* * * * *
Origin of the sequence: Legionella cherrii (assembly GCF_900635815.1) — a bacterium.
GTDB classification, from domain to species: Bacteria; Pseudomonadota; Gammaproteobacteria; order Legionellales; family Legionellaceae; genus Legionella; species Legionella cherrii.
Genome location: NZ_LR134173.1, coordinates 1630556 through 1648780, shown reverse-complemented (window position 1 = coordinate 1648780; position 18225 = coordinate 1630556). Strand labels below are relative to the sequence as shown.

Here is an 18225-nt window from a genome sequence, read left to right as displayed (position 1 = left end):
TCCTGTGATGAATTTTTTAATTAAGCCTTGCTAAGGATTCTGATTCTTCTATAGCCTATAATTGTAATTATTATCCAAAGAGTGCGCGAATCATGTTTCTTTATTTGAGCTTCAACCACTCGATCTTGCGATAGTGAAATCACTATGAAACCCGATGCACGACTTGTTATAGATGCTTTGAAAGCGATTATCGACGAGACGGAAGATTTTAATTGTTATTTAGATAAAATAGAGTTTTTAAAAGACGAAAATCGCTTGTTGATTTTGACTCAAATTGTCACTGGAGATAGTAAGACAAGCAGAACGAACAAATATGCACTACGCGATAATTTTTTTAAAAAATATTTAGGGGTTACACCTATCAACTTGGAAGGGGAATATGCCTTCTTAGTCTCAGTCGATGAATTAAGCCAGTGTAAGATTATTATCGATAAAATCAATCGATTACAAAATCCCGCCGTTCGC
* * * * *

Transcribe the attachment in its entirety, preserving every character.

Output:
Origin of the sequence: Legionella cherrii (assembly GCF_900635815.1) — a bacterium.
GTDB classification, from domain to species: Bacteria; Pseudomonadota; Gammaproteobacteria; order Legionellales; family Legionellaceae; genus Legionella; species Legionella cherrii.
Genome location: NZ_LR134173.1, coordinates 1630556 through 1648780, shown reverse-complemented (window position 1 = coordinate 1648780; position 18225 = coordinate 1630556). Strand labels below are relative to the sequence as shown.

Here is an 18225-nt window from a genome sequence, read left to right as displayed (position 1 = left end):
TCCTGTGATGAATTTTTTAATTAAGCCTTGCTAAGGATTCTGATTCTTCTATAGCCTATAATTGTAATTATTATCCAAAGAGTGCGCGAATCATGTTTCTTTATTTGAGCTTCAACCACTCGATCTTGCGATAGTGAAATCACTATGAAACCCGATGCACGACTTGTTATAGATGCTTTGAAAGCGATTATCGACGAGACGGAAGATTTTAATTGTTATTTAGATAAAATAGAGTTTTTAAAAGACGAAAATCGCTTGTTGATTTTGACTCAAATTGTCACTGGAGATAGTAAGACAAGCAGAACGAACAAATATGCACTACGCGATAATTTTTTTAAAAAATATTTAGGGGTTACACCTATCAACTTGGAAGGGGAATATGCCTTCTTAGTCTCAGTCGATGAATTAAGCCAGTGTAAGATTATTATCGATAAAATCAATCGATTACAAAATCCCGCCGTTCGC